Bryce Harper, Zack Wheeler, and the Phillies’ flawed superstar formula | David Murphy
How do you build a team around a superstar in a sport in which the stars matter least? It’s a question that will define the Phillies over the next few years.
How do you build a team around a superstar in a sport where the stars matter least? It’s a question that will define the Phillies over the next few years. In Bryce Harper, they have an MVP finalist in the middle of their lineup. In Zack Wheeler, they have a Cy Young finalist at the top of their rotation.
Yet 2021 is hardly a vindication of the roster-building strategy the Phillies have employed over the past few seasons. If anything, it’s the opposite, a tough reminder of the reality of baseball, a sport where a team’s best hitter is only 1/9 of its lineup and its best pitcher takes the mound once every five days.
That the Phillies managed to win just 82 games despite producing finalists for the National League’s two most prestigious individual awards is not an unprecedented thing. In fact, Harper is the only one of this year’s three MVP finalists to play for a team with even a marginally winning record.
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The Padres went 79-83 despite Fernando Tatis Jr.’s 42 home runs and .975 OPS. Juan Soto finished with a .465 on-base percentage and .999 OPS for the last-place Nationals. Keep in mind, Washington also played most of the season with a Cy Young finalist, getting 19 starts from Max Scherzer en route to their 65-97 finish.
Meanwhile, in the American League, the Blue Jays missed the playoffs despite having a finalist for Cy Young (Robbie Ray) and two for MVP (Vladimir Guerrero Jr., Marcus Semien). The 77-85 Angels have an MVP finalist who hit 46 home runs while starting 23 games with a 3.18 ERA (Shohei Ohtani).
It’s been a weird year, but not an unprecedented one. Since 1995, four MVPs have played for teams that finished the year with fewer than 83 wins. During that stretch MVPs have averaged 92.5 team wins per season. In the last five years of voting, 23 of the 30 MVP finalists have played for playoff teams.
The exceptions were Manny Machado (2020, Padres), Joey Votto (2017, Reds), Stanton (2017, Marlins), Jose Altuve (2016, Astros), and Mike Trout (Angels, three times). Interestingly enough, Harper’s one MVP award came in 2015, when he played for a Nationals team that won just 83 games and missed the playoffs.
The story is similar in Cy Young voting. Three years ago, Wheeler played on a 77-win team that produced the NL Cy Young winner in Jacob deGrom.
While this year’s finalists are more the exception than the rule, the gulf between individual and team success remains far wider in baseball than in other sports. Since 1995, all 26 NFL MVP winners have come from playoff teams. The last AP Offensive Players of the Year to miss the playoffs were Chris Johnson in 2009 and Drew Brees in 2008, with both the Titans and Saints finishing 8-8. The NBA MVP since 1995 with the most losses was Russell Westbrook in 2016-17, a year when the Thunder went 47-35.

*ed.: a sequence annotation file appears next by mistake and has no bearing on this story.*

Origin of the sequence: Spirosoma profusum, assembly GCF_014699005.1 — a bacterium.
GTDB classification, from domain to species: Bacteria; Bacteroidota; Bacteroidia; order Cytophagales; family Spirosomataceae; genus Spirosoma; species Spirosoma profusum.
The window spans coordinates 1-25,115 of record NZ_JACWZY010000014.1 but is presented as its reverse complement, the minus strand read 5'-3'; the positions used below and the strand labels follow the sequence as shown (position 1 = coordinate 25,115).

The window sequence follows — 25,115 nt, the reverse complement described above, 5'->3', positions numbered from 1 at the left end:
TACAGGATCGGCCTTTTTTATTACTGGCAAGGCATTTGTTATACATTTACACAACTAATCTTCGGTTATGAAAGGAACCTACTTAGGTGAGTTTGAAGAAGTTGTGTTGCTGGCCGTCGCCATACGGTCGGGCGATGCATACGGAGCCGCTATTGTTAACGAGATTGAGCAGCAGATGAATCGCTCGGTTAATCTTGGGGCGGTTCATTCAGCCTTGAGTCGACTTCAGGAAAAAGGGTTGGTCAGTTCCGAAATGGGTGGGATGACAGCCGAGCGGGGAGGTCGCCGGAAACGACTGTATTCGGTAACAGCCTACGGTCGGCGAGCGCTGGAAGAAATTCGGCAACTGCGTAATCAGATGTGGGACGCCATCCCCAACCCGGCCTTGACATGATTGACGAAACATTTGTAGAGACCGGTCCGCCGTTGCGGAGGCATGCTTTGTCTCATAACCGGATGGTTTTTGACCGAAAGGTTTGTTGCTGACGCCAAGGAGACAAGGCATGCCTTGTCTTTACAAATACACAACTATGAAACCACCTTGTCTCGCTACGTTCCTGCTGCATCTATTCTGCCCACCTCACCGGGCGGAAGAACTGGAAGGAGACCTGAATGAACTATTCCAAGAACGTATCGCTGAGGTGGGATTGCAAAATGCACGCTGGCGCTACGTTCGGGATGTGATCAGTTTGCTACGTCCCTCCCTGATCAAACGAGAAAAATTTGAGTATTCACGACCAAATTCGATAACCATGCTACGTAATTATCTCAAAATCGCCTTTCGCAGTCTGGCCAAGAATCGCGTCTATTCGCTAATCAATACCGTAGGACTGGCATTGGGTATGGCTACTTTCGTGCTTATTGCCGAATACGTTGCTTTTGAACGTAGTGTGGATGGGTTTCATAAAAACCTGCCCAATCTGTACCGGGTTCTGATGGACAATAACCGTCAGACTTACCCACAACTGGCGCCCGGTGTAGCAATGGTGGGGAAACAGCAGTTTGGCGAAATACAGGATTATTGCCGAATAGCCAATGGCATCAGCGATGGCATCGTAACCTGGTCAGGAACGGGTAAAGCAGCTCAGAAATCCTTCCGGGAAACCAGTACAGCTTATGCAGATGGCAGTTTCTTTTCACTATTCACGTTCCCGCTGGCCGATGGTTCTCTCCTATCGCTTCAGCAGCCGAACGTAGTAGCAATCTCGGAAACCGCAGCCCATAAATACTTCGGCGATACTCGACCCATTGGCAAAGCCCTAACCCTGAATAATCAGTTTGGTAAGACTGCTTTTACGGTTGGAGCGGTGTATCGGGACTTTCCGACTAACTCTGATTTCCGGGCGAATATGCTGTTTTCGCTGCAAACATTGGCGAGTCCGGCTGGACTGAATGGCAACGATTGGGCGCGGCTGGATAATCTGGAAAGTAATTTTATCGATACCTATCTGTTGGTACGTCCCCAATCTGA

None of this comes as a surprise when you consider the nature of each of these sports. For a sport that prides itself on individual statistics, team success in baseball is as egalitarian as it gets. In basketball and football, the action is funneled through a team’s best players.
You can build a team around a superstar because a superstar can disproportionately possess the ball. The Phillies? They have no way to get Harper more at-bats. He must sit and wait until the other eight guys hit. There’s no greater example of this than Trout, who is the best player of his generation and has yet to win a postseason game (he’s been to the playoffs once).
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As the Angels will attest, the conundrum is one not easily solved. Here in Philadelphia, the professional fate of two men hangs in the balance of their ability to find an answer. Team president Dave Dombrowski and manager Joe Girardi will do what they can to get the Phillies over the hump this offseason, but the hump has been a long time in the making.
John Middleton’s millions were supposed to be the competitive advantage that would return the Phillies to the upper echelon of the National League once they laid a foundation for the next generation. Instead, ownership has attempted to survive on spending alone, with predictable results.
Now, with Harper and Wheeler vying to be named the NL’s best, the Phillies find themselves at a moment that is more daunting than crowning. They are coming off a season in which they got everything they could have hoped for out of their two best players. And after 162 games, they were still 6 1/2 games short.